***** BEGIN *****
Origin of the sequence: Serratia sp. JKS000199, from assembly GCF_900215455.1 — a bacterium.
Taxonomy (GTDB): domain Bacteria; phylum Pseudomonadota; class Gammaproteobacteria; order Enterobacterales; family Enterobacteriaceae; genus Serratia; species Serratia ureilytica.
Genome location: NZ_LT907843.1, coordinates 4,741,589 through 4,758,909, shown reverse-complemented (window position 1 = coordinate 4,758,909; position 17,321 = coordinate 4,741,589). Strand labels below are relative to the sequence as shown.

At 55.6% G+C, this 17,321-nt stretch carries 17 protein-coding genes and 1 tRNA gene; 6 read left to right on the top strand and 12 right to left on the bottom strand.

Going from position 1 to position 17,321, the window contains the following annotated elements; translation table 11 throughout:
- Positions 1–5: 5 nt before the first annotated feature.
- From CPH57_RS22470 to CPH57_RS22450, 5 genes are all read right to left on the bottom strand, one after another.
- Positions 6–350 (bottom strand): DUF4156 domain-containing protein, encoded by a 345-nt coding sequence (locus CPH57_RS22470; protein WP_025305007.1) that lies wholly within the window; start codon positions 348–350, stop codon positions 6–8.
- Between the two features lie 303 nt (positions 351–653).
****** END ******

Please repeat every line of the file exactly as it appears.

Origin of the sequence: Serratia sp. JKS000199, from assembly GCF_900215455.1 — a bacterium.
Taxonomy (GTDB): domain Bacteria; phylum Pseudomonadota; class Gammaproteobacteria; order Enterobacterales; family Enterobacteriaceae; genus Serratia; species Serratia ureilytica.
Genome location: NZ_LT907843.1, coordinates 4,741,589 through 4,758,909, shown reverse-complemented (window position 1 = coordinate 4,758,909; position 17,321 = coordinate 4,741,589). Strand labels below are relative to the sequence as shown.

At 55.6% G+C, this 17,321-nt stretch carries 17 protein-coding genes and 1 tRNA gene; 6 read left to right on the top strand and 12 right to left on the bottom strand.

Going from position 1 to position 17,321, the window contains the following annotated elements; translation table 11 throughout:
- Positions 1–5: 5 nt before the first annotated feature.
- From CPH57_RS22470 to CPH57_RS22450, 5 genes are all read right to left on the bottom strand, one after another.
- Positions 6–350 (bottom strand): DUF4156 domain-containing protein, encoded by a 345-nt coding sequence (locus CPH57_RS22470; protein WP_025305007.1) that lies wholly within the window; start codon positions 348–350, stop codon positions 6–8.
- Between the two features lie 303 nt (positions 351–653).